20. Richard Hughes, DDS, FAAID, FAAIP, DABOI says:

    All have made excellent comments. I have seen this situation walk into my office (several patients). It is difficult to help the patient understand about overload, occlusion etc, many times they do not want to pay for additional treatment. So, I let them walk, but with a written explanation. People have short and selective memory.

  21. pirat says:

    guys…really? okay,she needs some posterior teeth but look at those abutments…mirror smooth…maybe you could vaseline them to make it stick even less. do you polish your crown preps like that? if overload was the sole problem don’t ya think there’d already be some bone loss…it’s not fallin off daily, so it’s absorbing the brunt of the force say, 75% of the time. rough up the abutments and maybe put some retention grooves in ’em. then present your big dollar, long term plan…she’ll have alot more confidence in you (read:your tx plan) after that thing’s stayed in place for three months

  22. adw says:

    Dr D ,
    You cant go wrong if you follow the advice of the experts who have given you a solution to this case. To my colleagues who give of their time and considerable expertise to answer (albeit sometimes with acidic comments)and help their colleagues – I say well done.

  23. JIM says:

    It’s pretty obvious it’s an occlusion issue as the lower anteriors have supra erupted and the hyper occlusion is evident by the recurrent decay on the facial margin of the crown on #22 as well as the wear on the incisal of all the lowers. Apparently, while she does have a lower partial denture, I agree with the person above who said she probably does not wear it ( who really likes their dentures?) Question is if there is any sort of compromise here? I agree the abutments look way too smooth. What if a screw-down prosthesis made with acrylic and denture teeth is fabricated as an interim prosthesis. The lingual acrylic and denture teeth will be more forgiving on the occlusion. Thoughts?

  24. Alex BLR says:

    Why doktor start this treatment only in front? may be, it was better to motivate patient for posterior teeth, or dont start at all? Sorry for my poor english.

  25. raghav says:

    its good bridge is coming out rather than implants. posterior load balance is mandatory ,relieving anteriors out of excessive load..luck’s favouring all of us many times actally

  26. Dr Samir Nayyar says:

    Hello
    Very good comments made by very experienced docs. I think the person posting them should respect the time & knowledge that has been shared by the docs. It depends on the reader whether to accept the advice or not. Also they should post the treatment they do and their outcome.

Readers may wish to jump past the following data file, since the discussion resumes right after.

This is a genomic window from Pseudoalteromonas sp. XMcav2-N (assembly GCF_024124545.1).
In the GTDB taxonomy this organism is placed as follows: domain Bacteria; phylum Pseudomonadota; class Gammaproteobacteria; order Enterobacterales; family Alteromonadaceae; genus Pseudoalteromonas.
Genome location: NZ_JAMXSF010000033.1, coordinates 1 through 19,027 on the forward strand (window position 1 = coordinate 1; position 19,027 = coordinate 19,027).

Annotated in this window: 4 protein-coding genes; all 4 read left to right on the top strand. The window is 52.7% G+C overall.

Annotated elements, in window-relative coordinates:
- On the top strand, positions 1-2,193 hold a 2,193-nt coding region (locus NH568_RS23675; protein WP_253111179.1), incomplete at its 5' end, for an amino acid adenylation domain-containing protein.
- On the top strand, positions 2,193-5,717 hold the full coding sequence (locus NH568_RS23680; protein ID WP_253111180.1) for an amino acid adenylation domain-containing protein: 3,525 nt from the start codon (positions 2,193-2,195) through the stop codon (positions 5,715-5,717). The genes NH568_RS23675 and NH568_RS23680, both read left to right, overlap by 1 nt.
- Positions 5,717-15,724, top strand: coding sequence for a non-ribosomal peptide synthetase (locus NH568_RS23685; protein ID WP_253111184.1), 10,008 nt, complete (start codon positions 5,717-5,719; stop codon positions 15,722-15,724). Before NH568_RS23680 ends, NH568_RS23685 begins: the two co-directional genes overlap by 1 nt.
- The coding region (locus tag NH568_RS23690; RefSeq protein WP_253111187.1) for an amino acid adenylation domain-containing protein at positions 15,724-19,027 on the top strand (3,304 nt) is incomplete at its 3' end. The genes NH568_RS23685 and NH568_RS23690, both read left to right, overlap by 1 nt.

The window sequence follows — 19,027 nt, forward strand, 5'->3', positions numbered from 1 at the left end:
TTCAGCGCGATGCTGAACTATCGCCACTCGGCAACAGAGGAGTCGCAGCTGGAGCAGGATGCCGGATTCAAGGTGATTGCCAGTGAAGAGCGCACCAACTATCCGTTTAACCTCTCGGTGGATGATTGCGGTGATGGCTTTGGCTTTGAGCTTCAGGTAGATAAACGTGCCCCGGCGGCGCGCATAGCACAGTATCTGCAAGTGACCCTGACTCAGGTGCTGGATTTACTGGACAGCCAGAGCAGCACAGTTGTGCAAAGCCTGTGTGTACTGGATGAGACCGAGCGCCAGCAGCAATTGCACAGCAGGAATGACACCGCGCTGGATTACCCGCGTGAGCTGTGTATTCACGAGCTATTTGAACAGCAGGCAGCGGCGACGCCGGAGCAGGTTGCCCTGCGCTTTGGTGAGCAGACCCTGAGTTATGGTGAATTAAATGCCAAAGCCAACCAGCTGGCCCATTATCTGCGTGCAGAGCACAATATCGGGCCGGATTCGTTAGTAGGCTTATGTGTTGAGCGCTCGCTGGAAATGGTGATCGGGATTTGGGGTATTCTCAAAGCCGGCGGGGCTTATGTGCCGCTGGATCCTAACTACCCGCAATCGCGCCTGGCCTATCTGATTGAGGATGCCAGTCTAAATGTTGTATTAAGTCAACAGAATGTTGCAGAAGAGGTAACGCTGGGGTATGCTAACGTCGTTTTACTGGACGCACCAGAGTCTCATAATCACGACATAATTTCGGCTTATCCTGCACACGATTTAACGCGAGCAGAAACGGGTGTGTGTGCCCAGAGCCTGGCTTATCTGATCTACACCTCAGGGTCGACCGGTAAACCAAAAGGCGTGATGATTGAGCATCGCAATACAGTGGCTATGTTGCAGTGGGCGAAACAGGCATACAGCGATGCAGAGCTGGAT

The patient may be wearing the lower RPD during the day time but not at night. If patient is ready then first of all give fixed implants in the lower posterior region or give implant supported RPD.
    Also give TMJ appliance or a night guard to be worn full time for 3-6 months atleast and then at night.

  27. Baker vinci says:

    I’m not going to comment on the cement question, but the responses deserve some reply. First , in my opinion , she needs to be cleaned up. This is not photographic artifact and secondly just as the “bosker” or tmi system went down the drain, your great philosopher is on to something , when he suggest the “all on four” , is a poor design. When one part fails, the whole thing is a wash, until the weak link is “patched up”. Bv

  28. mamos says:

    As everyone has stated above, she has lost VD .A new RPD to restore her VD (or changing the acrylic teeth of her existing lower RPD to raise the bite ) should take away the destructive bite forces from the anterior teeth.Secondly the abutments look non retentive.After changing the lower RPD, I would remove the abutments, take another impression and make the lab prep the abutments in flat planes to make them more retentive and make a new bridge.Good luck!

    • Salim Hazim says:

      chenging the overloading area from anterior to posterior will shift the distruction to posterior mandoibular residual rigde which already highly resobed, and after while we will loose what we gut by ingreasing vertical dimention due to more bone resorption of posterior manbible under unstable overloaded removable partial denture. as it appear in the radiogragh the bone high is diminshed and contraindicate the insertion of long implant to support fixed partial denture in posterior mandibular rigion, the insertion of short implant and fabrication of removable partial overdenture looklike the wise solution.

  29. Dr Sanjay Jamdade says:

    With and Occlusion like that what do you expect? Occlusion is the key my friend. Many a poor retention crowns will stay in place simply because the occlusion is favourable. Enough has already been said in thte above posts. Heed their advice. Get those posterios in place and see how the anterior retention improves! Best wishes!

  30. Dr. Shresht says:

    the problem area for sure is the mandibular denture….the complete occlusal load seems to lie on the anterior segment alone. The other crowns also appear quite bulky and definitely need replacement. Radio- graphically the implants appear fine and decementation is rather preventing the failure of the implants. Plz do check out on the anterior guidance aspect while re-planning.